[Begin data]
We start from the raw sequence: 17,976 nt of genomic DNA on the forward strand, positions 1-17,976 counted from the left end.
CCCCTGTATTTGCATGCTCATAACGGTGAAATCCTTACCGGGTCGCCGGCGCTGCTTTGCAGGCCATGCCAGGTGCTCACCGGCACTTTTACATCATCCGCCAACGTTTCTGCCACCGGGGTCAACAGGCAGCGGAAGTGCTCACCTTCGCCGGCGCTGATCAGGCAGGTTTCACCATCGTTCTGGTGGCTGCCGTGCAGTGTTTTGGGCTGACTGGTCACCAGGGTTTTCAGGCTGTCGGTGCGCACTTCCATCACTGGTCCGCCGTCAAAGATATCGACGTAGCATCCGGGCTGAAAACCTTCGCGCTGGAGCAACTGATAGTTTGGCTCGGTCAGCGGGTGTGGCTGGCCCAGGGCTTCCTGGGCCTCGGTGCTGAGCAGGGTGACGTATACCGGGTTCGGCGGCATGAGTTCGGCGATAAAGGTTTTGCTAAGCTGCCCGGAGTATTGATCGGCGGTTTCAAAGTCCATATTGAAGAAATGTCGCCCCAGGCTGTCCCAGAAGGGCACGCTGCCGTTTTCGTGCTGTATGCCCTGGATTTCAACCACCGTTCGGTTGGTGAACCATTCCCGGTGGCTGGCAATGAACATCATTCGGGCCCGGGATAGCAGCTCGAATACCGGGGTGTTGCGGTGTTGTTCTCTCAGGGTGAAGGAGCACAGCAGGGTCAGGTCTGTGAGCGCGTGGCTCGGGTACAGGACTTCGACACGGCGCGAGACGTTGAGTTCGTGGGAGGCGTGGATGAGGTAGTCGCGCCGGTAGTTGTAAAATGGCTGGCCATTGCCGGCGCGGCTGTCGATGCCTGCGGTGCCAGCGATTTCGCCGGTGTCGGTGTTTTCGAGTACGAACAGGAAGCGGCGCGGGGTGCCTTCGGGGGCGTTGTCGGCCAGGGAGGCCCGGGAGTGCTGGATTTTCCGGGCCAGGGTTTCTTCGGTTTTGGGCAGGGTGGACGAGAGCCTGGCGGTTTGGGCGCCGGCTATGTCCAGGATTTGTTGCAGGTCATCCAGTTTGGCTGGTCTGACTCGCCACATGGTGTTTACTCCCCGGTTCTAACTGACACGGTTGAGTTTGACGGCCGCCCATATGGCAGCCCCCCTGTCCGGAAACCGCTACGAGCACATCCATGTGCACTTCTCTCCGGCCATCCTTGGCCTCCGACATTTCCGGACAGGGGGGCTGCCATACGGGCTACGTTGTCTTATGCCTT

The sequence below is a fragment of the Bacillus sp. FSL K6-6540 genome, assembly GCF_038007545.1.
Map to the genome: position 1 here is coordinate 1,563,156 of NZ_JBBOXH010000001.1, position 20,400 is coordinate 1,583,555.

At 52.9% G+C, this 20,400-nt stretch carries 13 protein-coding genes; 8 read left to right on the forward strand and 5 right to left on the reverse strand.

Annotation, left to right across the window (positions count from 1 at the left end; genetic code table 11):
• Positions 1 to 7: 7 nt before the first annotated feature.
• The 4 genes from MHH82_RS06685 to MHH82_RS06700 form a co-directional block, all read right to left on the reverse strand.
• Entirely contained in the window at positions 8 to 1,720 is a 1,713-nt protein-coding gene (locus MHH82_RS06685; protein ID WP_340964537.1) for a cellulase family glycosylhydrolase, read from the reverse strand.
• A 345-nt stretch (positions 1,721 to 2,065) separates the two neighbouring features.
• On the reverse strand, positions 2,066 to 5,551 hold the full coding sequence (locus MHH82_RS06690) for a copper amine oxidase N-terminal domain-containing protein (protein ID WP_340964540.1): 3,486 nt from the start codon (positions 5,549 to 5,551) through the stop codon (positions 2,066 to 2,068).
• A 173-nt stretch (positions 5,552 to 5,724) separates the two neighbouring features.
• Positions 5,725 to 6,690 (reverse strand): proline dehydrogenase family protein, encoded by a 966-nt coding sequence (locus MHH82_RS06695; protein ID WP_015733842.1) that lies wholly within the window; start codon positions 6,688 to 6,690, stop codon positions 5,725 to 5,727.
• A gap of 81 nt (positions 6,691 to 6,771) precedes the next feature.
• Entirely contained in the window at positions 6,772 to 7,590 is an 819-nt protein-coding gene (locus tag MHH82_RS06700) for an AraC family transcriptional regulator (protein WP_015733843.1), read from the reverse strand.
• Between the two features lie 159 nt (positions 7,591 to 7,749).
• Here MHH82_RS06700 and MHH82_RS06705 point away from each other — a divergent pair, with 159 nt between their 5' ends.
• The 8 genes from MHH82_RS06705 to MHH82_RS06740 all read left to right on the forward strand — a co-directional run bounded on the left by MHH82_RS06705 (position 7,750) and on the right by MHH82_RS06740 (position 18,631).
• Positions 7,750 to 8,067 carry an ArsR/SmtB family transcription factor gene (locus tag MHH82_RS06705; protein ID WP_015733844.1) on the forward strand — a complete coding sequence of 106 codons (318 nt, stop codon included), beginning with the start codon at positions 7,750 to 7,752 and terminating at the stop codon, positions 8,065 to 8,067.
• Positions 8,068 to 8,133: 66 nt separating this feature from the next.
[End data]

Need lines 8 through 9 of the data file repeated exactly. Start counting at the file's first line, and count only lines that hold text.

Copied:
• The 4 genes from MHH82_RS06685 to MHH82_RS06700 form a co-directional block, all read right to left on the reverse strand.
• Entirely contained in the window at positions 8 to 1,720 is a 1,713-nt protein-coding gene (locus MHH82_RS06685; protein ID WP_340964537.1) for a cellulase family glycosylhydrolase, read from the reverse strand.